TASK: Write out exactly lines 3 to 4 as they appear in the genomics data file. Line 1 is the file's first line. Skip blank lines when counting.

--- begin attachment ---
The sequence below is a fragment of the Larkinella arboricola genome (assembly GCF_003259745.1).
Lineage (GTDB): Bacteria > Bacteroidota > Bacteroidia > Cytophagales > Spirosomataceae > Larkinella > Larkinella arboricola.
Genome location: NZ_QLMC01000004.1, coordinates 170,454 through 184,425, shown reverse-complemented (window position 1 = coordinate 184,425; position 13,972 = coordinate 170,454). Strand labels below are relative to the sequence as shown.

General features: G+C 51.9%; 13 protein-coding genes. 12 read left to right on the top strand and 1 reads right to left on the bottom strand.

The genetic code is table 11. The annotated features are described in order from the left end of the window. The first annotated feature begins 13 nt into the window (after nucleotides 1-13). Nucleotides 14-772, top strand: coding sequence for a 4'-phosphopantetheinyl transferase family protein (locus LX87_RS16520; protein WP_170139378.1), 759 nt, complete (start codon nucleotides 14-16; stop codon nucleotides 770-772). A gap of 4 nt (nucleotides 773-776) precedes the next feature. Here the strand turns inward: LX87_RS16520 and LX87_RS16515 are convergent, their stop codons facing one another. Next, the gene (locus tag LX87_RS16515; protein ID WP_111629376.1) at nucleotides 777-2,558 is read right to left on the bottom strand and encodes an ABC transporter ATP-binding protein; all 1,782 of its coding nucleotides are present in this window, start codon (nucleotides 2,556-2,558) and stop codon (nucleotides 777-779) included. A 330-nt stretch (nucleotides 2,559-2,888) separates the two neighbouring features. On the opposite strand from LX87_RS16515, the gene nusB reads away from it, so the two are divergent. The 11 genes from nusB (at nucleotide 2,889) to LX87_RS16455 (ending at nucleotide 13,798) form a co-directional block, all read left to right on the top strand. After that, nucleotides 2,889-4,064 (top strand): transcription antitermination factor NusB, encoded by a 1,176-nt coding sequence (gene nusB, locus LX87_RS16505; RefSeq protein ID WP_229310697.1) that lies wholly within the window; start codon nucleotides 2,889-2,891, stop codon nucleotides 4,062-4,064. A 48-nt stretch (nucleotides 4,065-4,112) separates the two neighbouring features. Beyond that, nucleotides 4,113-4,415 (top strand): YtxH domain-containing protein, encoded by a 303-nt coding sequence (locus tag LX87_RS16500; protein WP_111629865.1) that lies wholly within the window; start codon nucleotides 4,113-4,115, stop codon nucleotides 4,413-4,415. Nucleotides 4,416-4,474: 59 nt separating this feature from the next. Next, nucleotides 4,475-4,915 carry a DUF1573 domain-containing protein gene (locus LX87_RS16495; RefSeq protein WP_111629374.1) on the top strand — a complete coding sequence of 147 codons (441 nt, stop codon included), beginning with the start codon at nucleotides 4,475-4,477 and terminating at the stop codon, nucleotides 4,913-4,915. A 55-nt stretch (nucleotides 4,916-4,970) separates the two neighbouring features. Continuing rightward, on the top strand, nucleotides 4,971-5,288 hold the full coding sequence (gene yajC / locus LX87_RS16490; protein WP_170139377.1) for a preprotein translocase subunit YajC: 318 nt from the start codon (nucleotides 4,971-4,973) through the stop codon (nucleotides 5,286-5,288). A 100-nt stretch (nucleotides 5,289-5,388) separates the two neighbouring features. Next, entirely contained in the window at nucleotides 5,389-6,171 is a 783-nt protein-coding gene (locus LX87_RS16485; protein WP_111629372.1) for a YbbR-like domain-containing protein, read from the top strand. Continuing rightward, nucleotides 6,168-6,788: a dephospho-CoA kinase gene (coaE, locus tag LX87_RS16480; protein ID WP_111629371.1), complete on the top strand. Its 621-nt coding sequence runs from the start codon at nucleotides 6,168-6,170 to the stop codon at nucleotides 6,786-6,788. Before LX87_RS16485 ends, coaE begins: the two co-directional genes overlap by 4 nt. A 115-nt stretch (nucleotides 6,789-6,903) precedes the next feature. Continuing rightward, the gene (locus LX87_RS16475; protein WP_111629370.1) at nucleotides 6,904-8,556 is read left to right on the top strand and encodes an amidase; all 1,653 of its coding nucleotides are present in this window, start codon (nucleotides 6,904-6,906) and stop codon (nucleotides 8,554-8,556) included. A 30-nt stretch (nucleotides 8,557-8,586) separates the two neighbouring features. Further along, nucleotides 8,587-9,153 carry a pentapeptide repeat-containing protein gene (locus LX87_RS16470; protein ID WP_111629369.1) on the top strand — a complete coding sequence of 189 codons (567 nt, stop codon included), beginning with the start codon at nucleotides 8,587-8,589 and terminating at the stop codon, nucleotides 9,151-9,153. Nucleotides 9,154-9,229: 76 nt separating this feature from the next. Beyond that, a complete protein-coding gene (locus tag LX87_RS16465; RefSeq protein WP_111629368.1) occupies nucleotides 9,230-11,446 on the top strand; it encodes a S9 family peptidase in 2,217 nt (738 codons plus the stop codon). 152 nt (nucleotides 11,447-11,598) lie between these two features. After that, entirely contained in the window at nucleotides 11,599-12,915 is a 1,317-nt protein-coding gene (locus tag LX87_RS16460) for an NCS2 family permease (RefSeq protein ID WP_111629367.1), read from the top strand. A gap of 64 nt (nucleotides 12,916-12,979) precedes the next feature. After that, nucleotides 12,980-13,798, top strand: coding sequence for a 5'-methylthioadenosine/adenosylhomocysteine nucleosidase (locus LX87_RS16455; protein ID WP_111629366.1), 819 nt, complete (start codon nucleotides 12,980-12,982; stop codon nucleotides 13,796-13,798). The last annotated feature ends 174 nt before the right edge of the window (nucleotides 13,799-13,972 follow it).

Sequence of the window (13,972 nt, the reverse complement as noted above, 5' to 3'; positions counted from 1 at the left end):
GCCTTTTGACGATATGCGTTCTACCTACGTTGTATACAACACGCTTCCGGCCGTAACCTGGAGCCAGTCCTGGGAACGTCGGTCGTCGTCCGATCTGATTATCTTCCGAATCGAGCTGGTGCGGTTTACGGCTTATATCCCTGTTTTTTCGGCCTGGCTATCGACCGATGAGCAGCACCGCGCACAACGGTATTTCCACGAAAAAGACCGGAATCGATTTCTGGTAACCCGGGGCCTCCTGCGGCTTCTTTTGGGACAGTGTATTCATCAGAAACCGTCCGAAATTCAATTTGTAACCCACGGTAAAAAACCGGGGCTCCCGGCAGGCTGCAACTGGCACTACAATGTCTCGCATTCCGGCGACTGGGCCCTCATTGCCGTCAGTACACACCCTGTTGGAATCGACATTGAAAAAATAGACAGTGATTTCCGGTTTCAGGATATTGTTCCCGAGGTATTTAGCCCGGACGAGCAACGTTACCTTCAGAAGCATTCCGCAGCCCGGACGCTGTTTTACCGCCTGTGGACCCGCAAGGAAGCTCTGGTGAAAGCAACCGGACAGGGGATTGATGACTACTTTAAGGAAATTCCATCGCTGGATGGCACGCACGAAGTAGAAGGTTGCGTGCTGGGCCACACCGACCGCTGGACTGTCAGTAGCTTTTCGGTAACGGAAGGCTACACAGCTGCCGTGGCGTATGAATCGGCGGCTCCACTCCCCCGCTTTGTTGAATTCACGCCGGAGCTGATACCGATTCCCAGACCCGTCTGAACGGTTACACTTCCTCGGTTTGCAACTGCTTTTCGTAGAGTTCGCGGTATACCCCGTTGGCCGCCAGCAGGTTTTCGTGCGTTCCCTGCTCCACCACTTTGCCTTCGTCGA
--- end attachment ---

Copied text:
Genome location: NZ_QLMC01000004.1, coordinates 170,454 through 184,425, shown reverse-complemented (window position 1 = coordinate 184,425; position 13,972 = coordinate 170,454). Strand labels below are relative to the sequence as shown.

General features: G+C 51.9%; 13 protein-coding genes. 12 read left to right on the top strand and 1 reads right to left on the bottom strand.